26 Apartments in Montreuil: Social Housing

Benjamin Fleury

Architects: Benjamin Fleury
Location: Montreuil, France
Area: 1.640 m2
Year: 2019
Photography: David Boureau

This project is integrated into a suburban housing environment. Located on Rue des Chantereines in the city of Montreuil, the project site faces housing blocks typical of the 60s, with heights that range from five to 10 stories. On the other hand, the inner borders of the lot are surrounded with houses and their gardens.

COOPIMMO is our client. It is an affordable housing cooperative that has become one of the first producers of social housing based on a renting-purchasing system. COOPIMMO is also a pioneer at the national scale in the use of the “Fair Lease Agreement”, a plan that regulates the price of land for this type of constructions. Its structure allows it to take action all around the Paris urban area.

The project is well-defined by the following characteristics:
– Integration within a complex urban environment.
– Economical context with social home ownership.
– Low energy consumption (MINERGIE-P label)

Multi-scale Context

The first intention of this design is to develop an insertion on the site that creates a dialog between the mid-60s sharped volumes and the small scale of the houses around it, while generating a contemporary morphology.

To achieve this purpose, the project is divided into two blocks. The first one is urban, located at the front of the lot along the street, whereas the second one is residential, at the heart of the lot.

The void created in between the two buildings becomes the center of the composition, where social interactions can easily take place.

The garden is generously filled with deciduous trees, allowing the space to be bathed in sunlight during the winter, and protected by shade in the summer.

Social Home Ownership around a Green Courtyard

These accommodations were first offered to local families who could not easily afford to be homeowners. The principle of the social ownership is simple: in addition to the regulation of low housing prices, families can get a loan without pre-existing capital and then become owners after an initial period of renting.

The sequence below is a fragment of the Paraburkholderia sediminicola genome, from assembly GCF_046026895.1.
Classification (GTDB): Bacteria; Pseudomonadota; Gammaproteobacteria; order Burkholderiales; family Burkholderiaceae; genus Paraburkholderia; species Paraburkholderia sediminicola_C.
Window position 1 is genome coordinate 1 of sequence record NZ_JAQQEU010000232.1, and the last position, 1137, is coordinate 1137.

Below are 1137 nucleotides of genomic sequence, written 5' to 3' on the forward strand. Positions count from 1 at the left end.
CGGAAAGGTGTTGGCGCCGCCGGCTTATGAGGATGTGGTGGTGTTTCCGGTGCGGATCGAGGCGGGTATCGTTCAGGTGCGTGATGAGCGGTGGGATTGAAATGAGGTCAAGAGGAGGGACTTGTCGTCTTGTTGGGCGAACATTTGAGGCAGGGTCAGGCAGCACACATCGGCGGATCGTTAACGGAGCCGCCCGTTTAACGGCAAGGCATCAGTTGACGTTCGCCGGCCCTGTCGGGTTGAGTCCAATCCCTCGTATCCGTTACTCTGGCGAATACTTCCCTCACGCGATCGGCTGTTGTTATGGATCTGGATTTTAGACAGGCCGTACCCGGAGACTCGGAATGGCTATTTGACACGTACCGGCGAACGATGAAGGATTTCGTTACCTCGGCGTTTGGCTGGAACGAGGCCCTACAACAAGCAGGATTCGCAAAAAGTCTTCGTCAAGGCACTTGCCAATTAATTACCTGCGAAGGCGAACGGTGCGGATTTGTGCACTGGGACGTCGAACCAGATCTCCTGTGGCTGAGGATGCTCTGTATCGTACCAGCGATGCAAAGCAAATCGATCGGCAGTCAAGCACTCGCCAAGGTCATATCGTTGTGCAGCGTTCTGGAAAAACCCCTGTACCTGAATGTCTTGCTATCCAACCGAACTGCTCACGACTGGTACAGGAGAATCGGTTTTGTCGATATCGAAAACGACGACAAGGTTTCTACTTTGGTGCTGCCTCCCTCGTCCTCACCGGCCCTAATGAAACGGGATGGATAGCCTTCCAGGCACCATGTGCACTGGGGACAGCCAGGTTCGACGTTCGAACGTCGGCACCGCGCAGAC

Because of the buyers’ precarious economic status, already affected by their loans, it seemed essential to reduce the maintenance costs of the building.

To this extent, the design incorporated a single vertical circulation core. Located in the first building along the street, it leads to generously lighted landings. The second project block is linked to this circulation core by a footbridge, which is connected to the apartments by an exterior passageway. These features altogether (footbridge, passageway, balconies, etc.) gather the flow and the animation of the buildings in a unique central space, which stimulates interactions between people and the creation of strong bounds.

Low Energy towards Low Construction and Maintenance Costs

In addition to the need for reducing maintenance costs, environmental concerns led the design towards passive solutions. In that regard, the single vertical circulation core, completed with the footbridges and passageways, makes it possible for 85% of the apartments to have dual orientation. All rooms face east or west and are largely bathed with direct sunlight in order to take advantage of the heat gain.

On the other hand, heat losses are limited thanks to triple-glazed wooden windows.

Second, to keep up with this logic, thermal bridges were eliminated through a careful design of the façades. They are composed of two layers of thermal insulation: 10 centimeters inside, and 20 centimeters outside.

The double flow mechanical ventilation system reduces the gas consumption due to heating.

Finally, the solar panels placed on the roof serve to heat 40% of the hot water used by the apartments.